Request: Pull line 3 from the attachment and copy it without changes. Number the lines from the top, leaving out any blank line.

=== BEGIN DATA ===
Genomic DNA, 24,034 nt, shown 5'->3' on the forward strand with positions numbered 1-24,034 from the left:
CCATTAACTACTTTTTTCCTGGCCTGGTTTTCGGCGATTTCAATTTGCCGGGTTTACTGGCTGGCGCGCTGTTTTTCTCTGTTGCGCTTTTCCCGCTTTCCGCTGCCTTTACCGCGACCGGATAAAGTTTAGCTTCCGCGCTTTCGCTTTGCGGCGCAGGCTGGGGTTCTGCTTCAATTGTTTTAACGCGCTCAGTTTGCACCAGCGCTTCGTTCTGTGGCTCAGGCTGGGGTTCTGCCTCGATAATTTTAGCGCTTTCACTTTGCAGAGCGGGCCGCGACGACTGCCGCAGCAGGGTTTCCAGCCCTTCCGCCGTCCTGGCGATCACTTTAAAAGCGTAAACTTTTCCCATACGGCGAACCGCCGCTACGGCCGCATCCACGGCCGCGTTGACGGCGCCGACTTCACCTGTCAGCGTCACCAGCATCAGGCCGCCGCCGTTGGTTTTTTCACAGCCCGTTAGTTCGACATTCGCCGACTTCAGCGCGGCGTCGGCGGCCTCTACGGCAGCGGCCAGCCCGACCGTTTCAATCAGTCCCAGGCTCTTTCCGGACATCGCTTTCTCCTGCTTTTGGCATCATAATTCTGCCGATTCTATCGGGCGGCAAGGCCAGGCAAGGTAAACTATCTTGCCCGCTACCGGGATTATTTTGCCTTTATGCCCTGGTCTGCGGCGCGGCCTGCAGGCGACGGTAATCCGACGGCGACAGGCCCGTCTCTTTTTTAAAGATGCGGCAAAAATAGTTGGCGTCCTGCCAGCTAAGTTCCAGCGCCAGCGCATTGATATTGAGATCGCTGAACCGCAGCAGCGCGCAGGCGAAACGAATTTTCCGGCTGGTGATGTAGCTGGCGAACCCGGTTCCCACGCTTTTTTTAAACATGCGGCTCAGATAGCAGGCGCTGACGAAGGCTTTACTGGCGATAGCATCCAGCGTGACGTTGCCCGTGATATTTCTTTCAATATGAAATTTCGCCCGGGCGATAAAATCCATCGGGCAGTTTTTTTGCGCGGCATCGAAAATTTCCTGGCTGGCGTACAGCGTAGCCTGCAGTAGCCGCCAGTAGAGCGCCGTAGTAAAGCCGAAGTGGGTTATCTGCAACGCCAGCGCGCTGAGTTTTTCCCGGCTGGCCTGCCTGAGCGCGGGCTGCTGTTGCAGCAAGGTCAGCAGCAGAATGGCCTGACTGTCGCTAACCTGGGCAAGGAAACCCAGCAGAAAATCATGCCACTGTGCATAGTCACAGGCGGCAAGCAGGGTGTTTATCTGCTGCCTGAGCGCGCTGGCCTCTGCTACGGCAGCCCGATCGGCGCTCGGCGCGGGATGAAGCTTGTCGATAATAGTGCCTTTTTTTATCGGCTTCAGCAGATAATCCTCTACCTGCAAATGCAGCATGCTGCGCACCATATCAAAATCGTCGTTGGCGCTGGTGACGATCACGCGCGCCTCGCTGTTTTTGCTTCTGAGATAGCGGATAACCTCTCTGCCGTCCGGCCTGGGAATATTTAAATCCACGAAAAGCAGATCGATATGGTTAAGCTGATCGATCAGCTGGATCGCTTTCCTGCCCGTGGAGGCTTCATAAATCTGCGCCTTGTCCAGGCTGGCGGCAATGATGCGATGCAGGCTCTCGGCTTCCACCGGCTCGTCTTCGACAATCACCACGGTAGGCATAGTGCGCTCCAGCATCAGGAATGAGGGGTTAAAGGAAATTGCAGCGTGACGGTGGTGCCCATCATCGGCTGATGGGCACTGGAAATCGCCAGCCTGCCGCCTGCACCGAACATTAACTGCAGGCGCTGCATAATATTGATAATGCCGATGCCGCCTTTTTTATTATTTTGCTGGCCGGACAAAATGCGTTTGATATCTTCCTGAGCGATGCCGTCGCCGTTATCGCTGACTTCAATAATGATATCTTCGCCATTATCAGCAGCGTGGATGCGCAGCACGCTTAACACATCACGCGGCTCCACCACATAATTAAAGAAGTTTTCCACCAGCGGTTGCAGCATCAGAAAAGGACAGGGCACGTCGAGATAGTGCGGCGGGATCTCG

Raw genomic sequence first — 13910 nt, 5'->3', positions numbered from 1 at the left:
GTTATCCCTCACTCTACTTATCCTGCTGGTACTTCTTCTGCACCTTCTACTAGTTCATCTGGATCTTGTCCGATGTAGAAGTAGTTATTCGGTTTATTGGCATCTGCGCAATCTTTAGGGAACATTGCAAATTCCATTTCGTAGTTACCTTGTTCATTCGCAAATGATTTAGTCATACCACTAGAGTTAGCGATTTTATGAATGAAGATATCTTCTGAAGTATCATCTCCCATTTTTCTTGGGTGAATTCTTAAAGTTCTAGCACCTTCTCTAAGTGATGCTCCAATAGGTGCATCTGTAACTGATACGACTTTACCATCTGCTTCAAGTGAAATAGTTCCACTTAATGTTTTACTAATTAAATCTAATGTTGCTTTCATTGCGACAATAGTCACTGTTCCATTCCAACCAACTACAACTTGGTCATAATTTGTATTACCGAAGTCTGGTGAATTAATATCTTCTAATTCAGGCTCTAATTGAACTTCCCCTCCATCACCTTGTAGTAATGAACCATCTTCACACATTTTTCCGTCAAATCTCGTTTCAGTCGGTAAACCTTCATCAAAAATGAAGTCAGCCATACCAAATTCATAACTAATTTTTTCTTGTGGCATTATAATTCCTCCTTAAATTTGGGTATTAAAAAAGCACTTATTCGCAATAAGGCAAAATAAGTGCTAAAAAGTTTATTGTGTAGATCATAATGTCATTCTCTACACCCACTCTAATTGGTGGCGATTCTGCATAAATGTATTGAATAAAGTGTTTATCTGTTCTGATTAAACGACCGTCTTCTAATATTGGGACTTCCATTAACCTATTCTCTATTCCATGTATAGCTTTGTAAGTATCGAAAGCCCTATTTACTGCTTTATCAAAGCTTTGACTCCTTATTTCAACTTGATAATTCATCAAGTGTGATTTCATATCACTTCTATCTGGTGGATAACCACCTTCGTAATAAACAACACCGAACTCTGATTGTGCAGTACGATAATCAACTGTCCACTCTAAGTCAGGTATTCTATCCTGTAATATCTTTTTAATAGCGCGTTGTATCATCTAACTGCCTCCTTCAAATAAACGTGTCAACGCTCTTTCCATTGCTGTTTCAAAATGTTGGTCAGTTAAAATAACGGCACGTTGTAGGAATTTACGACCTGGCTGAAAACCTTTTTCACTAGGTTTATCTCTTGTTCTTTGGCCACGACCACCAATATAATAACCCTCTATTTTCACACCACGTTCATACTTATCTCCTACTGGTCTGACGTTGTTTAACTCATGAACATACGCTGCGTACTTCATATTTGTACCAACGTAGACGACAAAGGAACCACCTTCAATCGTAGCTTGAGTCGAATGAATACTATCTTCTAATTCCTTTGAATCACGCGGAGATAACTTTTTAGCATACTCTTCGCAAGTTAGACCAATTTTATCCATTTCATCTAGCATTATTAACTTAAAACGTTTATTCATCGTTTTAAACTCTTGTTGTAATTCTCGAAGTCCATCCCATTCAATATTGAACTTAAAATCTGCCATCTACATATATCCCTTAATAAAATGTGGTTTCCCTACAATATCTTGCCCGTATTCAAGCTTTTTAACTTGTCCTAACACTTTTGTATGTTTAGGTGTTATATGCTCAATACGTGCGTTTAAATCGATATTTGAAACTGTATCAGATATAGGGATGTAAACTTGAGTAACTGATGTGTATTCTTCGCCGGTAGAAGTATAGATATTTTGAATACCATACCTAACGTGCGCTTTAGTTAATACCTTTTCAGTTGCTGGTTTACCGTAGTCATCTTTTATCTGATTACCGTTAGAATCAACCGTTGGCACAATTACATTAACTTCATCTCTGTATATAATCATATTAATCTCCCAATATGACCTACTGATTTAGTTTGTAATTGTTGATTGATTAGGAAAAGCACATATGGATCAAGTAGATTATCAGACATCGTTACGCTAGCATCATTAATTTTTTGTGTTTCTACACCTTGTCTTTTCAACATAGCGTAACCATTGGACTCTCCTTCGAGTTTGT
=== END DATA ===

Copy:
Raw genomic sequence first — 13910 nt, 5'->3', positions numbered from 1 at the left: